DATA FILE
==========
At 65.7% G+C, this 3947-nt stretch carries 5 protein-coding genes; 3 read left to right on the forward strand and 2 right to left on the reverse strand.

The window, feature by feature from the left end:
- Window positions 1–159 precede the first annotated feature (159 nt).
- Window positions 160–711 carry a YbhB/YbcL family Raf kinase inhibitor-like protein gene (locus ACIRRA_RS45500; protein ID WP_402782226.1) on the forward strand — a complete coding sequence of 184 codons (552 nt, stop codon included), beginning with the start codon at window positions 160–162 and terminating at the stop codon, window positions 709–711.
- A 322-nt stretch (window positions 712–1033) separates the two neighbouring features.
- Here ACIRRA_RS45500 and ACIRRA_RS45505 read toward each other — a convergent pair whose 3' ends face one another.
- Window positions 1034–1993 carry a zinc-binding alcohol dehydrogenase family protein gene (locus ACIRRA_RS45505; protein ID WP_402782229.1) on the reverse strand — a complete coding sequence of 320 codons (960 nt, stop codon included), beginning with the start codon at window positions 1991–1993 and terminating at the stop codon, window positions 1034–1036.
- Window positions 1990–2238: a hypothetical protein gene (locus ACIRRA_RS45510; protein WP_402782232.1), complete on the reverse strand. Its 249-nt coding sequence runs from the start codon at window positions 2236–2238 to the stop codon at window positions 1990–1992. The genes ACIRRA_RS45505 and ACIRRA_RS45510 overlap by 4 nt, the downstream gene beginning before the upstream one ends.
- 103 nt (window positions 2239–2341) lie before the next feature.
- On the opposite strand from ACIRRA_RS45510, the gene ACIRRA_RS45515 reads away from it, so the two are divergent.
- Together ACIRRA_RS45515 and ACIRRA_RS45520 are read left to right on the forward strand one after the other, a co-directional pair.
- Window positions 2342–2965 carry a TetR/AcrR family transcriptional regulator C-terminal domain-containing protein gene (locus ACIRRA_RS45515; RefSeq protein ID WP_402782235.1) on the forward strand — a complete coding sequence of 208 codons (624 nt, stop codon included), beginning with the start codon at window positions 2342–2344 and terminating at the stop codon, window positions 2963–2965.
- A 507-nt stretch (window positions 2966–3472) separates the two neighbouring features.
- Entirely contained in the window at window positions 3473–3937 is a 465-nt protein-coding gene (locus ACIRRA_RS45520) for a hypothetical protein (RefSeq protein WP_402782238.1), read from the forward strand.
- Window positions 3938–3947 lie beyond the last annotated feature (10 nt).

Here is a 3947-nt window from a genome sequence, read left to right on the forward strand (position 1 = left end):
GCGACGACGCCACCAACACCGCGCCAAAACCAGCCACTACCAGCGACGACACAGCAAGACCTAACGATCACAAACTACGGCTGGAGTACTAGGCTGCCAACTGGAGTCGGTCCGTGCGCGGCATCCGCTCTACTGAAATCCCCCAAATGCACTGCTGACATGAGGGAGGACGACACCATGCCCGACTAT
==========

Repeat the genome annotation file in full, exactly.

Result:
At 65.7% G+C, this 3947-nt stretch carries 5 protein-coding genes; 3 read left to right on the forward strand and 2 right to left on the reverse strand.

The window, feature by feature from the left end:
- Window positions 1–159 precede the first annotated feature (159 nt).
- Window positions 160–711 carry a YbhB/YbcL family Raf kinase inhibitor-like protein gene (locus ACIRRA_RS45500; protein ID WP_402782226.1) on the forward strand — a complete coding sequence of 184 codons (552 nt, stop codon included), beginning with the start codon at window positions 160–162 and terminating at the stop codon, window positions 709–711.
- A 322-nt stretch (window positions 712–1033) separates the two neighbouring features.
- Here ACIRRA_RS45500 and ACIRRA_RS45505 read toward each other — a convergent pair whose 3' ends face one another.
- Window positions 1034–1993 carry a zinc-binding alcohol dehydrogenase family protein gene (locus ACIRRA_RS45505; protein ID WP_402782229.1) on the reverse strand — a complete coding sequence of 320 codons (960 nt, stop codon included), beginning with the start codon at window positions 1991–1993 and terminating at the stop codon, window positions 1034–1036.
- Window positions 1990–2238: a hypothetical protein gene (locus ACIRRA_RS45510; protein WP_402782232.1), complete on the reverse strand. Its 249-nt coding sequence runs from the start codon at window positions 2236–2238 to the stop codon at window positions 1990–1992. The genes ACIRRA_RS45505 and ACIRRA_RS45510 overlap by 4 nt, the downstream gene beginning before the upstream one ends.
- 103 nt (window positions 2239–2341) lie before the next feature.
- On the opposite strand from ACIRRA_RS45510, the gene ACIRRA_RS45515 reads away from it, so the two are divergent.
- Together ACIRRA_RS45515 and ACIRRA_RS45520 are read left to right on the forward strand one after the other, a co-directional pair.
- Window positions 2342–2965 carry a TetR/AcrR family transcriptional regulator C-terminal domain-containing protein gene (locus ACIRRA_RS45515; RefSeq protein ID WP_402782235.1) on the forward strand — a complete coding sequence of 208 codons (624 nt, stop codon included), beginning with the start codon at window positions 2342–2344 and terminating at the stop codon, window positions 2963–2965.
- A 507-nt stretch (window positions 2966–3472) separates the two neighbouring features.
- Entirely contained in the window at window positions 3473–3937 is a 465-nt protein-coding gene (locus ACIRRA_RS45520) for a hypothetical protein (RefSeq protein WP_402782238.1), read from the forward strand.
- Window positions 3938–3947 lie beyond the last annotated feature (10 nt).

Here is a 3947-nt window from a genome sequence, read left to right on the forward strand (position 1 = left end):
GCGACGACGCCACCAACACCGCGCCAAAACCAGCCACTACCAGCGACGACACAGCAAGACCTAACGATCACAAACTACGGCTGGAGTACTAGGCTGCCAACTGGAGTCGGTCCGTGCGCGGCATCCGCTCTACTGAAATCCCCCAAATGCACTGCTGACATGAGGGAGGACGACACCATGCCCGACTAT